As you already know, the TIME group spent the month of October living in the Fez medina with Moroccan host families. Most of us lived in pairs and all of us lived fairly close to each other. In the few weeks we were in homestays, I learned a lot about Moroccan culture and myself in the process. At times it was challenging, but I am extremely grateful for my host family’s hospitality and the experience overall. Here’s a little taste of my homestay experience in Fez!
My Homestay Family
My homestay family consisted of my host mom Khadija, brothers Taha (20) Badr (13) and Saad (9). Khadija’s sister also often spent the night at our house. Our house was a riad-style house, and I shared a room with Amy, who is another girl on TIME. The rest of the family slept in the same room, which was across the hall from our room. Often we would eat dinner in their room while watching television. A show we frequently watched with them was a Turkish show called ‘The Magnificent Age” or something like that, but everyone calls it “Sultan”. Dubbed in Darija, the show follows the life of the Sultan Suleyman the Great and the drama within his harem. Amy and I couldn’t understand the dialogue, but with the help of our host family and the dramatic music in each episode, we were mostly able to figure out the happenings of each episode. Starting at 8:50 pm and airing every night except for Thursdays and Fridays, Sultan was always something we looked forward to.
A typical day would go as such: wake up, eat breakfast in the dining room with Amy and Khadija, catch a taxi to ALIF, have class at ALIF, catch a cab back to the medina (the hardest part of the day by far, as everyone is trying to go home for lunch and the taxis are all full), have lunch with the whole family, head back to class for a few more hours, go to Café Clock to work on homework and use the internet, head home around 8:30, eat dinner, watch television, and then go to bed. We did this almost every weekday. On the weekends, we favored wandering around the medina and stopping into Café Clock for a qawa (coffee). It was very interesting to have such a set routine – while we had some semblance of one in Turkey, the routine we had in Morocco was much more rigid. It got to be boring after a while, but it made the days go by very fast.
Moroccan food is delicious. Khadija was a great cook and Amy and I enjoyed sampling all of the dishes put before us (well, almost all of them – more on that below). For breakfast, we always had hubz (flat disks of bread that Khadija would cut into fourths) a variety of spreads (Laughing Cow cheese, jam, Nutella, this paste stuff I don’t know the name of that was delicious, and butter) and mint tea (like drinking spearmint gum in liquid form – so good!). Amy and I got very good at slitting our hubz down the middle and stuffing it with as much Nutella as it could hold. Lunch was always a big affair – being the biggest meal of the day, the dishes were always elaborate and rarely repeated. We most often had tagines (kind of like a pot roast with meat and veggies, but cooked in a special tagine dish) with various salads, hubz on the side, and fruit for dessert (apples, oranges, plums, pomegranates…). My favorite tagine from Morocco was chicken with plums and onions – delicious! Dinner was much smaller and often times very sweet. Some things we had for dinner were crepes with honey, flan, sweet sticky rice, and a sweet milky soup with noodles. Often times we also had tomato soup with lentils, noodles, or chickpeas. Moroccan sweets and dates (my favorite!) were often served on the side. And of course, the ever-present hubz.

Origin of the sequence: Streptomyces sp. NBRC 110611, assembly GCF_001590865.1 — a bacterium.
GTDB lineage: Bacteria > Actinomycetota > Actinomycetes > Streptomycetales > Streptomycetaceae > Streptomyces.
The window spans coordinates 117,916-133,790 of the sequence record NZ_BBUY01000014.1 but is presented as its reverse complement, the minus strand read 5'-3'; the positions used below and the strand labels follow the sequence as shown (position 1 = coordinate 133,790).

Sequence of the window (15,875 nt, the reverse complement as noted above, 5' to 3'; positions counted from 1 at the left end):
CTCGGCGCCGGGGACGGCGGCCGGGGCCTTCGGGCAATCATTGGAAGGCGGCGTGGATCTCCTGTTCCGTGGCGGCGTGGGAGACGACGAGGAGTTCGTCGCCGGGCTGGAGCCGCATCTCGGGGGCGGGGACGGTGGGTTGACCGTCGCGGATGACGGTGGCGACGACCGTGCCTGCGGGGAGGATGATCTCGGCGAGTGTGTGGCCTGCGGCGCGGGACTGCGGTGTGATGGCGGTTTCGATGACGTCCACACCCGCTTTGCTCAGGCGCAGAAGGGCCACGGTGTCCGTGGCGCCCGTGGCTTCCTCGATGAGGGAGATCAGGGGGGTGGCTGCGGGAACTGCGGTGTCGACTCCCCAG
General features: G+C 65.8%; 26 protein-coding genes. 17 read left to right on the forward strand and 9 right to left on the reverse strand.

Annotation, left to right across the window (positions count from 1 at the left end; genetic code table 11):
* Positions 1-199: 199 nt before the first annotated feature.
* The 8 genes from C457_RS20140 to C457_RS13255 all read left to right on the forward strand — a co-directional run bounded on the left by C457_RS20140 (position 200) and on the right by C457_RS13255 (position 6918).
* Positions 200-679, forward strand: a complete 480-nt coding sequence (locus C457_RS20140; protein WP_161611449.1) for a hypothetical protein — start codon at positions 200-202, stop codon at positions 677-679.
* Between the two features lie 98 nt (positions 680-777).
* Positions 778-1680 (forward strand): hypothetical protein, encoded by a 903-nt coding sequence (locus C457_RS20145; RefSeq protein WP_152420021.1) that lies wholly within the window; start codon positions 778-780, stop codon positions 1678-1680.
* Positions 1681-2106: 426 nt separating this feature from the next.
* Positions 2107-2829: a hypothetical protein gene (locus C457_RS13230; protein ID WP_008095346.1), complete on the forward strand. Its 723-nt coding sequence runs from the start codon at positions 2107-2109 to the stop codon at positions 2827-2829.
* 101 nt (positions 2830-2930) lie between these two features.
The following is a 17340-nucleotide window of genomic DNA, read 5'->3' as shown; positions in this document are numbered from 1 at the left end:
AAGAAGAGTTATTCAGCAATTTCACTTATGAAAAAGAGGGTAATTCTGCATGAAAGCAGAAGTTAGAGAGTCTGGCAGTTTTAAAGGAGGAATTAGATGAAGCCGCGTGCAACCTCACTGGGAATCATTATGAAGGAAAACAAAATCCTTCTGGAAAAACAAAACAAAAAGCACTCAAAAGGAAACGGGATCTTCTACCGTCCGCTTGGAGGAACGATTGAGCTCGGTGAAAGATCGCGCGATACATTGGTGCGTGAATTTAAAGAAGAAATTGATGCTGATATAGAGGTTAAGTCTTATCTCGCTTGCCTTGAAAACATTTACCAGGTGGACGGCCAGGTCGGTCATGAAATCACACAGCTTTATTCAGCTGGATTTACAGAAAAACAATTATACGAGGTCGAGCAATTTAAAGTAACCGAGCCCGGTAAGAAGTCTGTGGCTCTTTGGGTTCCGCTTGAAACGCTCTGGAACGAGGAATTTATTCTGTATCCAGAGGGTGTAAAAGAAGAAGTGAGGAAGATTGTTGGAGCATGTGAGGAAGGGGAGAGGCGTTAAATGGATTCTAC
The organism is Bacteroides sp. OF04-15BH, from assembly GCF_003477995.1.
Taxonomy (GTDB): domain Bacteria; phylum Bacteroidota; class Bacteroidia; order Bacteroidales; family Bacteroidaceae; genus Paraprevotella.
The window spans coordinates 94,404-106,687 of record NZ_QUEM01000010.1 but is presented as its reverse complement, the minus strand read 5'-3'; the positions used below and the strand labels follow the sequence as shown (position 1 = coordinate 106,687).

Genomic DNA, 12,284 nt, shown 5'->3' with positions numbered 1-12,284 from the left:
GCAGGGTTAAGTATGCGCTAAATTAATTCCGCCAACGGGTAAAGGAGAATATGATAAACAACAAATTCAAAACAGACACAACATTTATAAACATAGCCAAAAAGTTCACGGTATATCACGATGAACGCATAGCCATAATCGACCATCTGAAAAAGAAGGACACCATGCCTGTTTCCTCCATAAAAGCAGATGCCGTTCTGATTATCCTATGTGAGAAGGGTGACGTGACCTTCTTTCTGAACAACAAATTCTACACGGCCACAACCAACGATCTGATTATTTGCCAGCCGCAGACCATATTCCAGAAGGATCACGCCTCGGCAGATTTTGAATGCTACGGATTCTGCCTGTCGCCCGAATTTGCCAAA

During my time in Morocco, I’m pretty sure I only held a fork a handful of times. Knives were always at the table to cut the hubz, and sometimes spoons for the side salads or soup. The utensil I used the most? My hands! Tagines were always placed in the middle of the table and everyone would dig in with their fingers, no matter if it were beans, potatoes, or chicken. At the beginning of our stay, Khadija would often tear off pieces of meat for Amy and I, as we didn’t quite know how to go about eating with our fingers. It was definitely an interesting experience each day to see what we were eating and how we were going to go about doing that with our fingers. Hubz was also a popular utensil, used to scoop up beans, lentils, and the like. I’ve never eaten so much bread in my life!
Living in the Medina
Living in the medina was quite the experience. First of all, it took Amy and I a couple tries to be able to find our way back to our house from outside the medina. Thankfully our house wasn’t too far into the medina, and we lived very close to the other St. Olaf kids, so we always had people to walk back with during the night. Our house was a 10-minute walk from Batha, the square where we caught taxis. The area we lived in was very residential, with the only shops being small stores that sold snacks and water. A community over was nearby and every so often the street by our house would smell like baking bread (which was a pleasant change from the usual smell of the medina, lemme tell you). Medina dwellers don’t have yards, so children scamper around the streets and play soccer amidst the passersby. The heaviest traffic that goes by are mopeds and donkeys carrying Coca Cola, but that doesn’t mean the medina is tranquil by any means. Often Amy and I would awaken to the sounds of children going to school and a man with a cart advertising his fresh veggies loudly for everyone to hear. A 15-minute walk away from our house was the Bab Boujeloud, also known as the main entrance of the medina. This was often a starting point for us to go out and explore the many shops and tanneries inside the medina.